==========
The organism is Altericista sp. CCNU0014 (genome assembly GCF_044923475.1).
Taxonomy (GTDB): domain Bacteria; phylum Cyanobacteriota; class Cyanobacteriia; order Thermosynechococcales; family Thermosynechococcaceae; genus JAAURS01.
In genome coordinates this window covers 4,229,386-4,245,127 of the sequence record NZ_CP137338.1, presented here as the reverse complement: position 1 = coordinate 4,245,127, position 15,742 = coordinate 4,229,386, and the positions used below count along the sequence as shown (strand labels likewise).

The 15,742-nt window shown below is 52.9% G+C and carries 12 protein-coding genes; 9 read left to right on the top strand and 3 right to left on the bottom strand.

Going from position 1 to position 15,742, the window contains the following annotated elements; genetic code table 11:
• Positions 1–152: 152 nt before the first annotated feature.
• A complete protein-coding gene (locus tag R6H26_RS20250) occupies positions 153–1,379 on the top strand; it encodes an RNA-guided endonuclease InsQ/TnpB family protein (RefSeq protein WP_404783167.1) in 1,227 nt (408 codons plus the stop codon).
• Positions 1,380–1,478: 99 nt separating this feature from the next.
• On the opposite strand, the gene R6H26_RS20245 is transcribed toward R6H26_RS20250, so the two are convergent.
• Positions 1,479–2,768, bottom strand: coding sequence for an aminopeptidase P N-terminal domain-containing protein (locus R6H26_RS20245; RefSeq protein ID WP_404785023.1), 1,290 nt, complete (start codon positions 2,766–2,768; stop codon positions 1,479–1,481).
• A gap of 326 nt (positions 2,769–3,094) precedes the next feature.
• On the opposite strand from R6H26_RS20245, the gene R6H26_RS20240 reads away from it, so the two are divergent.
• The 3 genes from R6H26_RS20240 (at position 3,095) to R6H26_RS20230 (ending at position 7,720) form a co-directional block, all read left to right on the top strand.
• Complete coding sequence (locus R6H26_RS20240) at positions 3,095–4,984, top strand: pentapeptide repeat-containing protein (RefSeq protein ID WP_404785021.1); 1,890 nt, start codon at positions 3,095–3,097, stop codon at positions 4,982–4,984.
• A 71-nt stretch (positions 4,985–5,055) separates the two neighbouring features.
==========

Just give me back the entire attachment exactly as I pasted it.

The organism is Altericista sp. CCNU0014 (genome assembly GCF_044923475.1).
Taxonomy (GTDB): domain Bacteria; phylum Cyanobacteriota; class Cyanobacteriia; order Thermosynechococcales; family Thermosynechococcaceae; genus JAAURS01.
In genome coordinates this window covers 4,229,386-4,245,127 of the sequence record NZ_CP137338.1, presented here as the reverse complement: position 1 = coordinate 4,245,127, position 15,742 = coordinate 4,229,386, and the positions used below count along the sequence as shown (strand labels likewise).

The 15,742-nt window shown below is 52.9% G+C and carries 12 protein-coding genes; 9 read left to right on the top strand and 3 right to left on the bottom strand.

Going from position 1 to position 15,742, the window contains the following annotated elements; genetic code table 11:
• Positions 1–152: 152 nt before the first annotated feature.
• A complete protein-coding gene (locus tag R6H26_RS20250) occupies positions 153–1,379 on the top strand; it encodes an RNA-guided endonuclease InsQ/TnpB family protein (RefSeq protein WP_404783167.1) in 1,227 nt (408 codons plus the stop codon).
• Positions 1,380–1,478: 99 nt separating this feature from the next.
• On the opposite strand, the gene R6H26_RS20245 is transcribed toward R6H26_RS20250, so the two are convergent.
• Positions 1,479–2,768, bottom strand: coding sequence for an aminopeptidase P N-terminal domain-containing protein (locus R6H26_RS20245; RefSeq protein ID WP_404785023.1), 1,290 nt, complete (start codon positions 2,766–2,768; stop codon positions 1,479–1,481).
• A gap of 326 nt (positions 2,769–3,094) precedes the next feature.
• On the opposite strand from R6H26_RS20245, the gene R6H26_RS20240 reads away from it, so the two are divergent.
• The 3 genes from R6H26_RS20240 (at position 3,095) to R6H26_RS20230 (ending at position 7,720) form a co-directional block, all read left to right on the top strand.
• Complete coding sequence (locus R6H26_RS20240) at positions 3,095–4,984, top strand: pentapeptide repeat-containing protein (RefSeq protein ID WP_404785021.1); 1,890 nt, start codon at positions 3,095–3,097, stop codon at positions 4,982–4,984.
• A 71-nt stretch (positions 4,985–5,055) separates the two neighbouring features.